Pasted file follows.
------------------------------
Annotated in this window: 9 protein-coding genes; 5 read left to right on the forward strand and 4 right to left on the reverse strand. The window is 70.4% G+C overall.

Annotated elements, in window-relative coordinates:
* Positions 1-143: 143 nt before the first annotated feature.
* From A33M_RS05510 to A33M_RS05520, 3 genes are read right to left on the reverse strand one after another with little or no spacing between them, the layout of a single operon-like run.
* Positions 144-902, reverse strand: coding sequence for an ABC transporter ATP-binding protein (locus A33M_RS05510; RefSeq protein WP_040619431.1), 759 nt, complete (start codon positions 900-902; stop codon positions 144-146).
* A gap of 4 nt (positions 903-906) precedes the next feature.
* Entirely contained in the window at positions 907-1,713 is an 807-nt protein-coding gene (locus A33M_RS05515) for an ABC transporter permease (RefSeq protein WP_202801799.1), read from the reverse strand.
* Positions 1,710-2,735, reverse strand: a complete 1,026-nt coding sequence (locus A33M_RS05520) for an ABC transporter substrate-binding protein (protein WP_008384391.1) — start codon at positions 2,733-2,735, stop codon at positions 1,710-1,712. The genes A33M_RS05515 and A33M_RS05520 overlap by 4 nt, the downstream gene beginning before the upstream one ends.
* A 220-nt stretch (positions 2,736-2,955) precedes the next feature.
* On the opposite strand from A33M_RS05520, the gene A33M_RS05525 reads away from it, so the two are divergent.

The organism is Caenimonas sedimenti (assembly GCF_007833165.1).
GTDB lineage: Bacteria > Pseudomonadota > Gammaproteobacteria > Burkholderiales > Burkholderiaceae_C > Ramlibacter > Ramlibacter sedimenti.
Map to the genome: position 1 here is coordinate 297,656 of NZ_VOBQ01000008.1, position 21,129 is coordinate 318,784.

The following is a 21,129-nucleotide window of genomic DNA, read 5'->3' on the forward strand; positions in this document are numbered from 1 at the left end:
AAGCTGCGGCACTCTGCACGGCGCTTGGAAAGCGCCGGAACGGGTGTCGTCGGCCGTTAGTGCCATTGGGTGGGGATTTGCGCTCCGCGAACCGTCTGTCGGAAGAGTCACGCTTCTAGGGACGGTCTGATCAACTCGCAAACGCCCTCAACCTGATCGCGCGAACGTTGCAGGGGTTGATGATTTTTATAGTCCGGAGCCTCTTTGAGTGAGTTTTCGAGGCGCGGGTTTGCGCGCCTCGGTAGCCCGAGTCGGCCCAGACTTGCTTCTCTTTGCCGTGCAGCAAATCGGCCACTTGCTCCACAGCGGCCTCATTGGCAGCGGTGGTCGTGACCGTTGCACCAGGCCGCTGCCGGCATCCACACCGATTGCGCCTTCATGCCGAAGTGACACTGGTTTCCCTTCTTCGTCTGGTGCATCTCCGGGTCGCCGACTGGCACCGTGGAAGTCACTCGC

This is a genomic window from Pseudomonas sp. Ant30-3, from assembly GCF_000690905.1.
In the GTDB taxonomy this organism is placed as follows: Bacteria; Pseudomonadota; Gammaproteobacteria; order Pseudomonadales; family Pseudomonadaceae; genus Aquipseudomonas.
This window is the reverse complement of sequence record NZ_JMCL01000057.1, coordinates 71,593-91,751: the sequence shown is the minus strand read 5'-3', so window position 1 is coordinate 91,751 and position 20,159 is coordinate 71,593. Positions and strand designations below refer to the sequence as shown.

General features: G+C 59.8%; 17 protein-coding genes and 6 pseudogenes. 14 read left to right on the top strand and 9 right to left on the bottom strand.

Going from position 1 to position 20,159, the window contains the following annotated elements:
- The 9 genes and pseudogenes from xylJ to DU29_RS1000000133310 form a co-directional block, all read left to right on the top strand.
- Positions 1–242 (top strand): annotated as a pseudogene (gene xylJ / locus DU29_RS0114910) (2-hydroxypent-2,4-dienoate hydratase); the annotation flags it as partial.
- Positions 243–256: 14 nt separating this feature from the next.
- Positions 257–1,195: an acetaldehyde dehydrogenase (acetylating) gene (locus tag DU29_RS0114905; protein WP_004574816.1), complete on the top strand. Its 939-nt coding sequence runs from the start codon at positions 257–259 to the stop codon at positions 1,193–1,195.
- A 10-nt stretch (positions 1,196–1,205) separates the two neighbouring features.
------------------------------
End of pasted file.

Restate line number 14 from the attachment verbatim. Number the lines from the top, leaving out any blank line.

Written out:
The following is a 21,129-nucleotide window of genomic DNA, read 5'->3' on the forward strand; positions in this document are numbered from 1 at the left end: